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School hosts Central Bankers' Forum

The Centre for Banking, Institutions and Development (CBID) at Durham University Business School hosted on 10 February 2016 the CBID Central Bankers' Forum with speakers from the Central Bank of Ireland, the Deutsche Bundesbank and the Bank of England. One big focus of the forum was bank regulation pre- and post-financial crisis.

Peter Dunne, Senior Research Economist at the Central Bank of Ireland, opened the forum by presenting his recent research on “ECB Monetary Policy and the Interbank Repo Market” co-authored with Michael Fleming (Federal Reserve Bank of New York) and Andrey Zholos (Credit Suisse). The research focused on understanding the relationship between Euro interbank borrowing and lending activities and the actions of the ECB in terms of liquidity providing operations and interest rate events. Peter motivated his presentation by asking the following key questions: How did ECB liquidity operations and rate changes transmit to interbank markets? Are liquidity operations substitutes for interbank activity? Did non-standard auctions help in easing interbank market tensions and via what mechanism? Peter’s analysis indicated that the interbank market activity may be the first casualty of official liquidity funding operations through a balance-sheet mechanism. His work stressed upon the fact that transmission of monetary policy is not as simple as usually understood and highlighted the need for more research in this area.

The discussion on monetary policy regulation was aptly followed by presentation from Kartik Anand from Deutsche Bundesbank, who addressed the forum on how financial crises influence legal reforms. His presentation was titled “Financial Crises, Endogenous Creditor Protection and Private Investment”, work co-authored with Prasanna Gai (University of Auckland). Kartik presented a model of asset-backed securities and derived implications for how private investment depends on legal flexibility and secondary markets. The findings of his research contribute to the policy debate on reviving securitization markets in Europe following the recent financial crisis.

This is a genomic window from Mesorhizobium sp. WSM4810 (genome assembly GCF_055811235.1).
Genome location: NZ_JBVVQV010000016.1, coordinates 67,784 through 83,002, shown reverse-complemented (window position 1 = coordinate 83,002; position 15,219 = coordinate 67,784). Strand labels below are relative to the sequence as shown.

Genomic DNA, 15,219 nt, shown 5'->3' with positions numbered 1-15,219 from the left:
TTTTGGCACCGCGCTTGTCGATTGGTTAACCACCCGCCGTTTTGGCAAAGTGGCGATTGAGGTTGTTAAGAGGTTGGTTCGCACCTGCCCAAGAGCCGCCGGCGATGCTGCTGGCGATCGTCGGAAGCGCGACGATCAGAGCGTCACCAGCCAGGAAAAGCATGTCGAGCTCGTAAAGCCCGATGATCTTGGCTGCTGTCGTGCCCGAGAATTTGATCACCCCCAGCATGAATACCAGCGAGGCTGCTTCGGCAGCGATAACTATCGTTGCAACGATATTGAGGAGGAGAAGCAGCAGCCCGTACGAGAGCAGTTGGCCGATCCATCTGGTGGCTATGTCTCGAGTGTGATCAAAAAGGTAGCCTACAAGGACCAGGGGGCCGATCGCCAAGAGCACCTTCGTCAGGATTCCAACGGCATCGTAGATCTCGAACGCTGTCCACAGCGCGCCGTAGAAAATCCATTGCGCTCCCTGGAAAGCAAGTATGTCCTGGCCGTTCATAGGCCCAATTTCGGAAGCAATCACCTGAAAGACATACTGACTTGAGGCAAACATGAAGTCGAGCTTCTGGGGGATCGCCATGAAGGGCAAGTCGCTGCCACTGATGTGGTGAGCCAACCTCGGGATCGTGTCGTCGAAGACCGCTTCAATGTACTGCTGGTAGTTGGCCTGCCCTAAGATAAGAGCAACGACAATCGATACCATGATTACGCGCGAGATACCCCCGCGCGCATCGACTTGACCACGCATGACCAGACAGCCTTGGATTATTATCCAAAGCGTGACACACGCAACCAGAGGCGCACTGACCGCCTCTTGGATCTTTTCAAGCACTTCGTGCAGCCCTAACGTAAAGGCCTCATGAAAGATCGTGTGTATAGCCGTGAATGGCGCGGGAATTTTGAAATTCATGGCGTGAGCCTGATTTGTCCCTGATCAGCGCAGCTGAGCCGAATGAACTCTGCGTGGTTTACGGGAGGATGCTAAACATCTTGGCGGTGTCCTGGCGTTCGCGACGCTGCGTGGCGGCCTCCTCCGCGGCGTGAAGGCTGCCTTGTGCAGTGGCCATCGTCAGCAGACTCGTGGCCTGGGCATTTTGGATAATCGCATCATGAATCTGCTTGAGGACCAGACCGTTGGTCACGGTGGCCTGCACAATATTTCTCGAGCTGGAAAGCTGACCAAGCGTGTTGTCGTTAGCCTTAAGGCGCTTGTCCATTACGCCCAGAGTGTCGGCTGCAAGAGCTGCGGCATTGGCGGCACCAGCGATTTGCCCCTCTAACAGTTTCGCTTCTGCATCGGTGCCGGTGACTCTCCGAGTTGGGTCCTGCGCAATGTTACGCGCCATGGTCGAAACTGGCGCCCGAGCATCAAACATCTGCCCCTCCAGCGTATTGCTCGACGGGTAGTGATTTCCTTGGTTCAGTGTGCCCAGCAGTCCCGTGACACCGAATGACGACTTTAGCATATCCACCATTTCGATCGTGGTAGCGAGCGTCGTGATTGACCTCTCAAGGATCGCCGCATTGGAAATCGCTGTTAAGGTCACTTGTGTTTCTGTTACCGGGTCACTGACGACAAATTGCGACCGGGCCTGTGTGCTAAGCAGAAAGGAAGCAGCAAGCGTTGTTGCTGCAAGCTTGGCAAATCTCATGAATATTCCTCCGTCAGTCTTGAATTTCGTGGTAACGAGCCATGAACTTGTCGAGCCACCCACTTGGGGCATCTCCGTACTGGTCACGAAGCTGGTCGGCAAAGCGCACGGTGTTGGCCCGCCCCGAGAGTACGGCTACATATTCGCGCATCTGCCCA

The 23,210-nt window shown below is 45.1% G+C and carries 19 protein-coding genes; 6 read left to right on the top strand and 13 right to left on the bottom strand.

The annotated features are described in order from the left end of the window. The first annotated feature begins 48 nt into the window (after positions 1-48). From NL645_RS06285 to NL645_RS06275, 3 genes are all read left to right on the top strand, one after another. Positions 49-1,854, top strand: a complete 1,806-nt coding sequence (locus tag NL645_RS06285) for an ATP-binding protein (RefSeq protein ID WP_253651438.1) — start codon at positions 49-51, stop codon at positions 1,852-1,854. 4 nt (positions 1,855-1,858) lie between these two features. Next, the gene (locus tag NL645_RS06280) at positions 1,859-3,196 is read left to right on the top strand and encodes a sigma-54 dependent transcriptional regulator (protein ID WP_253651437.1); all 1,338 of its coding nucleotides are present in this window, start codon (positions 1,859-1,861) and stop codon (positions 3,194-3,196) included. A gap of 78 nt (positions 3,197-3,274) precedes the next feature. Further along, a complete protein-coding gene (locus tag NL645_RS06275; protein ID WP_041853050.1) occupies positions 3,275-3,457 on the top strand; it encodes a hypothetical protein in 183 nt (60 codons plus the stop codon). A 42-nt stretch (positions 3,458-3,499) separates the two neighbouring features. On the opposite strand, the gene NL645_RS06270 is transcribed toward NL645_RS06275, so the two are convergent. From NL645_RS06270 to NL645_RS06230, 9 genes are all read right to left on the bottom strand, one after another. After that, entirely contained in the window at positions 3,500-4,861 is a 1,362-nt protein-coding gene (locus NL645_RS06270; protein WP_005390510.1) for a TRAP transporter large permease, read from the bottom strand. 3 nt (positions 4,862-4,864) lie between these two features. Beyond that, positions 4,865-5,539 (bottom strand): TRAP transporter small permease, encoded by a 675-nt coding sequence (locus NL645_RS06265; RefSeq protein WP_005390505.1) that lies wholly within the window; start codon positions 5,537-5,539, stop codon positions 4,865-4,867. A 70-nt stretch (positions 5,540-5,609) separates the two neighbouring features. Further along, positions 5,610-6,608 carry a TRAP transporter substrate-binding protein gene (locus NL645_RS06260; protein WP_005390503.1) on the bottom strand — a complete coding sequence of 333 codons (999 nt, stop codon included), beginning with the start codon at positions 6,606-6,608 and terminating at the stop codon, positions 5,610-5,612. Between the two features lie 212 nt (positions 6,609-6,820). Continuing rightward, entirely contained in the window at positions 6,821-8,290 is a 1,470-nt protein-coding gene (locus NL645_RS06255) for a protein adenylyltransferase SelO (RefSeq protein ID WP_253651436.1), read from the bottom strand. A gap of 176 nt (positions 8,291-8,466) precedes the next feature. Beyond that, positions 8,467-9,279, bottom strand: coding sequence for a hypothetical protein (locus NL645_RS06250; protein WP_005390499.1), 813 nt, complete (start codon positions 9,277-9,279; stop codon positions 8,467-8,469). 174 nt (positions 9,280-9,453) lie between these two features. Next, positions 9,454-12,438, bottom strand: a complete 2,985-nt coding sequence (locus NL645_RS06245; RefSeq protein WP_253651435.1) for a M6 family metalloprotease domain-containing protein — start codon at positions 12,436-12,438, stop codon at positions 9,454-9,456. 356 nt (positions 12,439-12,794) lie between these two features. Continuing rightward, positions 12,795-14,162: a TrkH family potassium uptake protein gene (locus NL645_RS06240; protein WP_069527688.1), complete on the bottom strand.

Jeremy Chiu from the Bank of England closed the forum by presenting his analysis of an important recent banking-sector phenomenon observed in the United Kingdom. His talk was titled “The Rate Elasticity of Retail Deposits in the United Kingdom”, research co-authored with John Hill (Bank of England). He noted that after the global financial crisis, UK banks have become more reliant on customer deposits, a large proportion of which are from households. The introduction of new liquidity standards under Basel III – the Liquidity Coverage Ratio (LCR) and Net Stable Funding Ratio (NSFR) – also incentivised banks to increase their share of retail funding at the expense of wholesale funding. So given that UK banks' reliance on retail funding has increased, Jeremy’s research aims at understanding how resilient banks will be when they face retail funding shortfalls. His analysis based on five (unnamed) major UK banks estimated the increase in deposit rates required by UK banks to cover a deposit gap caused by funding shocks and provided evidence that banks are more vulnerable to deposit supply shocks than deposit demand shocks.

The CBID Central Bankers' Forum highlighted the need for more research in understanding the regulatory aspects of banking and their causal effects on financial markets.

If you would like to participate in such future events hosted by the Centre for Banking, Institutions and Development, please contact Dr Dennis Philip.